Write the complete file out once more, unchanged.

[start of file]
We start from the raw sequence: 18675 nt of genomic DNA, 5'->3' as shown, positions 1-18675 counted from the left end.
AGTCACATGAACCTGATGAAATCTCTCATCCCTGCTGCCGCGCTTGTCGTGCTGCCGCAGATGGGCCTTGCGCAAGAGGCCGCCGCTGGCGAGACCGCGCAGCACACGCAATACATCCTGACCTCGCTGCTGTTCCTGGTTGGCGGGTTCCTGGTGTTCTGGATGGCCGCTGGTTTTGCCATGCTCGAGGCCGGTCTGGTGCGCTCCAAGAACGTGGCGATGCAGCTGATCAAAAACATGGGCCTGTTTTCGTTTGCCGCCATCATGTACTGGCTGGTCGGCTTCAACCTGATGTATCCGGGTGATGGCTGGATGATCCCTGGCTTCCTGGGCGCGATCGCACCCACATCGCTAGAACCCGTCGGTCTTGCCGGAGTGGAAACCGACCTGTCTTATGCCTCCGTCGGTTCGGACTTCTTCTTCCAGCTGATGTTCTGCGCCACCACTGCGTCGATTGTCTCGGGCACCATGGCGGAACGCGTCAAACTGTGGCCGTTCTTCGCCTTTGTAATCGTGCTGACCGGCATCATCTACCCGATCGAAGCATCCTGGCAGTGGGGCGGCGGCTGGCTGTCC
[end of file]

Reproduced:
We start from the raw sequence: 18675 nt of genomic DNA, 5'->3' as shown, positions 1-18675 counted from the left end.
AGTCACATGAACCTGATGAAATCTCTCATCCCTGCTGCCGCGCTTGTCGTGCTGCCGCAGATGGGCCTTGCGCAAGAGGCCGCCGCTGGCGAGACCGCGCAGCACACGCAATACATCCTGACCTCGCTGCTGTTCCTGGTTGGCGGGTTCCTGGTGTTCTGGATGGCCGCTGGTTTTGCCATGCTCGAGGCCGGTCTGGTGCGCTCCAAGAACGTGGCGATGCAGCTGATCAAAAACATGGGCCTGTTTTCGTTTGCCGCCATCATGTACTGGCTGGTCGGCTTCAACCTGATGTATCCGGGTGATGGCTGGATGATCCCTGGCTTCCTGGGCGCGATCGCACCCACATCGCTAGAACCCGTCGGTCTTGCCGGAGTGGAAACCGACCTGTCTTATGCCTCCGTCGGTTCGGACTTCTTCTTCCAGCTGATGTTCTGCGCCACCACTGCGTCGATTGTCTCGGGCACCATGGCGGAACGCGTCAAACTGTGGCCGTTCTTCGCCTTTGTAATCGTGCTGACCGGCATCATCTACCCGATCGAAGCATCCTGGCAGTGGGGCGGCGGCTGGCTGTCC